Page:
Legislation signed by Governor Jack
Markell on Wednesday makes Delaware the fourth state to recognize the
relationships of gay and lesbian couples with civil unions.
Markell signed the law that gives gay
couples most of the legal protections of marriage before 600 cheering
supporters. The legislation goes into effect on January 1, 2012.
“Tonight, with the signing of this
law, we say to any Delawarean regardless of sexual orientation - if
you’ve committed yourself to someone, and you’ve made that pledge
to spend your life together in partnership, when life or death
decisions come, we honor your right to make those decisions
together,” Markell told the crowd.
“Tonight, we say to loving and
committed couples across the state who want the law to endorse the
promise that they made long ago in their hearts - 'Your love is
equally valid and deserving, your family is now equal under the
“And tonight, we say to children of
gay and lesbian parents in committed relationships all over our state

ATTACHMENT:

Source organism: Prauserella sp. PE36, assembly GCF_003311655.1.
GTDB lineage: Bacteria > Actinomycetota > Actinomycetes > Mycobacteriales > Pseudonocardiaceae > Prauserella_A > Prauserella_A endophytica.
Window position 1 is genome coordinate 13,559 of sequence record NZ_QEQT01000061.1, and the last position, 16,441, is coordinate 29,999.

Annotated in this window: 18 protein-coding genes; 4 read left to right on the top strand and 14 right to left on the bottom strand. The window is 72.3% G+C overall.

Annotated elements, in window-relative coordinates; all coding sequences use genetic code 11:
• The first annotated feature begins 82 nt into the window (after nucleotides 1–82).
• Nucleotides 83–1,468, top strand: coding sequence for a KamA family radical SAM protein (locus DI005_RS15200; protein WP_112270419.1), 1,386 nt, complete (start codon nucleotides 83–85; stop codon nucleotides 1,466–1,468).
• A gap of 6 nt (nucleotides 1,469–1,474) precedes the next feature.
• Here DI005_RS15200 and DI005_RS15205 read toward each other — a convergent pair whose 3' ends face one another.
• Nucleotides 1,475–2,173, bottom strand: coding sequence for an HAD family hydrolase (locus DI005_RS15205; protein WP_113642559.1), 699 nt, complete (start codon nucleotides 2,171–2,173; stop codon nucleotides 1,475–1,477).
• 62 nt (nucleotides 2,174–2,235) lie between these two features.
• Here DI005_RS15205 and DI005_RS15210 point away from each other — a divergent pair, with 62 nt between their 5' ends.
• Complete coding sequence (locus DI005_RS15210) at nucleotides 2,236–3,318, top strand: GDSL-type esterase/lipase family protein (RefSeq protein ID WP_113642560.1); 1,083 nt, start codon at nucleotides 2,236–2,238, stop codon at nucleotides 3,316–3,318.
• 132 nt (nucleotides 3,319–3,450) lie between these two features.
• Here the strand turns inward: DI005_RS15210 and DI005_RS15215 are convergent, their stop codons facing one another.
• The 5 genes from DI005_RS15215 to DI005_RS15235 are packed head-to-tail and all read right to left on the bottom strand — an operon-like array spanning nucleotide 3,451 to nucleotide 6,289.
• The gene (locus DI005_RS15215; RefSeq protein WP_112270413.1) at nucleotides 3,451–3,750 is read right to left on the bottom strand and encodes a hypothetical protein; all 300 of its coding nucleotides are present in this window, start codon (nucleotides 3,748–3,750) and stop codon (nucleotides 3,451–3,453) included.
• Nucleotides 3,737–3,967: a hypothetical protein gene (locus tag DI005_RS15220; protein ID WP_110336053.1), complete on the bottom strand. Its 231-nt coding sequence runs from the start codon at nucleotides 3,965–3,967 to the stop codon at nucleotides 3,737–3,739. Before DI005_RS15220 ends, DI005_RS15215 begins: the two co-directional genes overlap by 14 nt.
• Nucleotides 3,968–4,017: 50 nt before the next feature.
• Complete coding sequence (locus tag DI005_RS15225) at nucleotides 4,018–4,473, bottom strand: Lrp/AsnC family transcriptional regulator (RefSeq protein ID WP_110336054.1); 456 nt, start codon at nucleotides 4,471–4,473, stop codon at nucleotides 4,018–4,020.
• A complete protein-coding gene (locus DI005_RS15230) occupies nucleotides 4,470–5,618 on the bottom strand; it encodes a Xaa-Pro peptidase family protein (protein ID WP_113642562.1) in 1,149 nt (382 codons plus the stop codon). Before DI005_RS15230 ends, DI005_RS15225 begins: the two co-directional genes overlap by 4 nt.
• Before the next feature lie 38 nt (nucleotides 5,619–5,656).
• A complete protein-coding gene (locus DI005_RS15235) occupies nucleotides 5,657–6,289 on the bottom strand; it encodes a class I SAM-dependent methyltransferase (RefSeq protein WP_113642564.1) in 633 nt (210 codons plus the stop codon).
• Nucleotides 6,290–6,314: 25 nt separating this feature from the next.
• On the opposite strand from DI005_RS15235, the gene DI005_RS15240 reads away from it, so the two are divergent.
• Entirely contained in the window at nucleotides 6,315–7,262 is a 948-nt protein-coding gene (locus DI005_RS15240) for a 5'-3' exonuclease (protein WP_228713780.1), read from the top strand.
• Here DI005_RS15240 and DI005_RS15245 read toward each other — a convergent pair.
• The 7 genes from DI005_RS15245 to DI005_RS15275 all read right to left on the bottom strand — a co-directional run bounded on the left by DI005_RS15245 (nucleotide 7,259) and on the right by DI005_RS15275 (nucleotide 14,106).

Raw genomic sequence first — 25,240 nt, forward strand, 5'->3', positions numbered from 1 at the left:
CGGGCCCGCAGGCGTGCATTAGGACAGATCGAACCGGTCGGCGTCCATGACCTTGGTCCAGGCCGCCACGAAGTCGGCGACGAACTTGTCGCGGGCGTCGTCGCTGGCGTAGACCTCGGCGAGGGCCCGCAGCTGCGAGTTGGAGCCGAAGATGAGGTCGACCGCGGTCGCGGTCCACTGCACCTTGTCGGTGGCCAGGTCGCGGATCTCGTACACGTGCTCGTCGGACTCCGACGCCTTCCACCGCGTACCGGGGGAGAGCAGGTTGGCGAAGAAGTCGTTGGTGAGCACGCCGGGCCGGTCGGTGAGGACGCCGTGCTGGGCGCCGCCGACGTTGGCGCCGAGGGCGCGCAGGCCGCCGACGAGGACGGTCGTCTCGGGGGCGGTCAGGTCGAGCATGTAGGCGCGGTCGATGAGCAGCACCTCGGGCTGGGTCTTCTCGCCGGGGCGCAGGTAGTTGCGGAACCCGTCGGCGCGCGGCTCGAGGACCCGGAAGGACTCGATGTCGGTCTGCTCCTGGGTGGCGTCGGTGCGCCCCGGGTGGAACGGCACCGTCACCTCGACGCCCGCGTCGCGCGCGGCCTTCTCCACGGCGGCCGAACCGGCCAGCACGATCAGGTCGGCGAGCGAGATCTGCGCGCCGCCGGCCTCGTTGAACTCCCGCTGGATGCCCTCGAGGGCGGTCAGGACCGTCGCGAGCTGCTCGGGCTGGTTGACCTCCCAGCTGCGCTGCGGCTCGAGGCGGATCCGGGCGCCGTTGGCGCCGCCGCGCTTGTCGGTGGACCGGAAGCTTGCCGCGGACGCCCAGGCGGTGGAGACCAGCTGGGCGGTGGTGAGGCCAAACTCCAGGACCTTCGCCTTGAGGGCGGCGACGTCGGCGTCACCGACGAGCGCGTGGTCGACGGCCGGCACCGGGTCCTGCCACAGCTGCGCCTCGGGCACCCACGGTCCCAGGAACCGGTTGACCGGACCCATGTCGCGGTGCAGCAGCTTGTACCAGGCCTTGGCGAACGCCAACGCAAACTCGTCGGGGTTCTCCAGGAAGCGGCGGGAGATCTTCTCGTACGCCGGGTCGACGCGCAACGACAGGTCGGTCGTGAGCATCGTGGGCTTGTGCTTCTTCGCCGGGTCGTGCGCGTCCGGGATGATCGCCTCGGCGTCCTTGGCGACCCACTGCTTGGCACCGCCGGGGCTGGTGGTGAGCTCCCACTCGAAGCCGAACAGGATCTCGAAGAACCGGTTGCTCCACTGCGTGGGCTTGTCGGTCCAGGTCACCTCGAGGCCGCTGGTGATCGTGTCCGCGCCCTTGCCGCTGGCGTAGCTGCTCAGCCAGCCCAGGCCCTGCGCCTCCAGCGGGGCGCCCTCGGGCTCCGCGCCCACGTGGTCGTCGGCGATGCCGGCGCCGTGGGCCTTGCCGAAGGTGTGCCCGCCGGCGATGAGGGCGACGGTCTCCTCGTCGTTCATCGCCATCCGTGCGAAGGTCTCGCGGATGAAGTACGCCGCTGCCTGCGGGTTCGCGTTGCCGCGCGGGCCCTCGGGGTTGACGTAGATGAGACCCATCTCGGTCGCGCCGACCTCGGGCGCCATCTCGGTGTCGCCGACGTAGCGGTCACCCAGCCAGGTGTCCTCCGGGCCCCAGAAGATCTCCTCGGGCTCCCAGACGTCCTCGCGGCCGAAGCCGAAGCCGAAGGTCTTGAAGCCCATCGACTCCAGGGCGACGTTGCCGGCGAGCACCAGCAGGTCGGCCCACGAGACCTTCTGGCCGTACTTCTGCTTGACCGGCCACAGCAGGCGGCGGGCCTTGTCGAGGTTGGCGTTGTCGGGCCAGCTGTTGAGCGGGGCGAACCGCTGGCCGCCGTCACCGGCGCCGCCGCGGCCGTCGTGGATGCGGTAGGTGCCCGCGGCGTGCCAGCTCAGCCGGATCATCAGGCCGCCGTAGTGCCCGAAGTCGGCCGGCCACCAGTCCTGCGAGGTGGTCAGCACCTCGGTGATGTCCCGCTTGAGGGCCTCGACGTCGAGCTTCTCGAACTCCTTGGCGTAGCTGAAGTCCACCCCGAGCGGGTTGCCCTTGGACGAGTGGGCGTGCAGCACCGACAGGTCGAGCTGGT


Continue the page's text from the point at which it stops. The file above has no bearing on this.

– and there are so many wonderful kids, including many here
tonight, growing up in those families all over our state – we say
to you: It doesn't matter if your parents are gay or straight. The
people you love and look up to and that are dedicating their lives
and love to raising you – those are your parents.”
“You are a family. And while we’ve
known it, and you’ve known it for years, tonight, that equality
becomes real under law,” he added.
Delaware lawmakers made quick work of
the bill, going from introduction to passage in the Legislature in
just over 3 weeks. By contrast, similar recent victories in Hawaii
and Illinois took years to accomplish. And New Jersey adopted civil
unions only after a mandate from the state's highest court.
GOP-controlled Colorado House committee killed a similar measure in
While praising the legislation, gay
rights advocates lamented the fact that marriage remains out of reach
for gay couples in Delaware.
“The governor's signature on this
legislation moves same-sex couples in Delaware closer to equality,”
said Rea Carey, executive director of the National Gay & Lesbian
Task Force. “Let's be clear, it is not a substitute for full legal
marriage, but it provides fundamental security for same-sex couples
that will allow them to take care of each other and their families.
This is a reason to celebrate.”
Lawmakers in Rhode Island began debate
on a similar measure on Wednesday.